Understanding the Earth’s weather: Arianespace launches Europe’s Aeolus wind-monitoring satellite
Arianespace marked another mission accomplished for the Earth’s sustainable development as its light-lift Vega vehicle successfully orbited Europe’s Aeolus – the first satellite designed to profile wind profiles on a global scale.
Lifting off from the Spaceport’s Vega Launch Complex at 6:20:09 p.m. local time in French Guiana – the planned precise moment of launch – Vega lofted its passenger during a flight lasting just under 55 minutes, with Aeolus placed into a Sun-synchronous orbit.
Built by Airbus Defence and Space, the satellite carries a laser Doppler wind LIDAR (Light Detection and Ranging) system called Aladin that will probe the lowermost 30 km. of the atmosphere in measuring winds around the Earth.
The LIDAR’s near-real-time observations will provide reliable wind profiles, further improving the accuracy of numerical weather and climate prediction, as well as advance the understanding of tropical dynamics and processes relevant to climate variability.
Vega’s success by the numbers
In post-launch comments from the Spaceport, Arianespace CEO Stéphane Israël congratulated this mission’s customer – the European Space Agency (ESA) – and underscored his company’s continuing contributions to space research and science at the service of such institutions.
Framed by the Spaceport’s mobile launch gantry (at left) and a grouping of four lightning protection towers, Vega begins its ascent from French Guiana on Arianespace’s successful Flight VV12 to deploy the European Aeolus wind monitoring satellite.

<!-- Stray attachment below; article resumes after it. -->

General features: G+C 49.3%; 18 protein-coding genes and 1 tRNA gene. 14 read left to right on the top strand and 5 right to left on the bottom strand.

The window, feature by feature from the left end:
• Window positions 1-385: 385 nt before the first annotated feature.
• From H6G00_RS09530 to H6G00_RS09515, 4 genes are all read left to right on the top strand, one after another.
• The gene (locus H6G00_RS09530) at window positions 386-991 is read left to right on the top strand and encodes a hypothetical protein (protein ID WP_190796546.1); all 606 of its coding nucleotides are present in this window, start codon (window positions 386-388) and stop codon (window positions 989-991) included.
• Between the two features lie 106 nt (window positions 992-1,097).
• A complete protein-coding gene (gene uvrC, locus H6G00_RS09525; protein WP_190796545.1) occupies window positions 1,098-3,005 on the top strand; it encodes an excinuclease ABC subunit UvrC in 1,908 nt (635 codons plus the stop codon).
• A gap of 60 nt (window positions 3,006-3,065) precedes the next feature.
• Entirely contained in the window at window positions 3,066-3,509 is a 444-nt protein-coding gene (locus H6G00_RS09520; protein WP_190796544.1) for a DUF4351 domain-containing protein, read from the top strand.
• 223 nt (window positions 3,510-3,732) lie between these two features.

“Ensuring reliable and independent access to space for Europe is our no. 1 mission,” he added. “It would not be possible without the long-term partnership we have with ESA.”
Aeolus marked the milestone 50th mission – and the eighth dedicated to Earth observation – performed by Arianespace for ESA. It is one of the agency’s Earth Explorer missions, which address key scientific challenges identified by the science community and demonstrate breakthrough technology in observing techniques.
Marking another milestone, Aeolus also is the 120th Airbus-produced spacecraft launched by Arianespace, with 20 more still in the company’s order book.
A track record of excellence
Designated Flight VV12, today’s mission was Vega’s 12th since entering service in 2012 (all of which have been successful), and it further demonstrated the capabilities of a light-lift vehicle that completes Arianespace’s launcher family – joining the company’s medium-lift Soyuz and heavyweight Ariane 5 in reliable side-by-side operations from the Spaceport in French Guiana. Vega is provided to Arianespace by Italy’s Avio, which is the industrial prime contractor.
The 12 successful missions performed to date by Vega were for both institutional customers and commercial export customers, confirming the launcher’s operational capabilities as well as its adaptability.
Flight VV12 was Arianespace’s fifth mission in 2018, and the company’s first this year using Vega. Next up in the company’s manifest is the milestone 100th launch of a workhorse Ariane 5, which will orbit the Horizons 3e and Azerspace-2/Intelsat-38 commercial telecommunications satellites in September.
Larger versions of the photos above are available in the Gallery.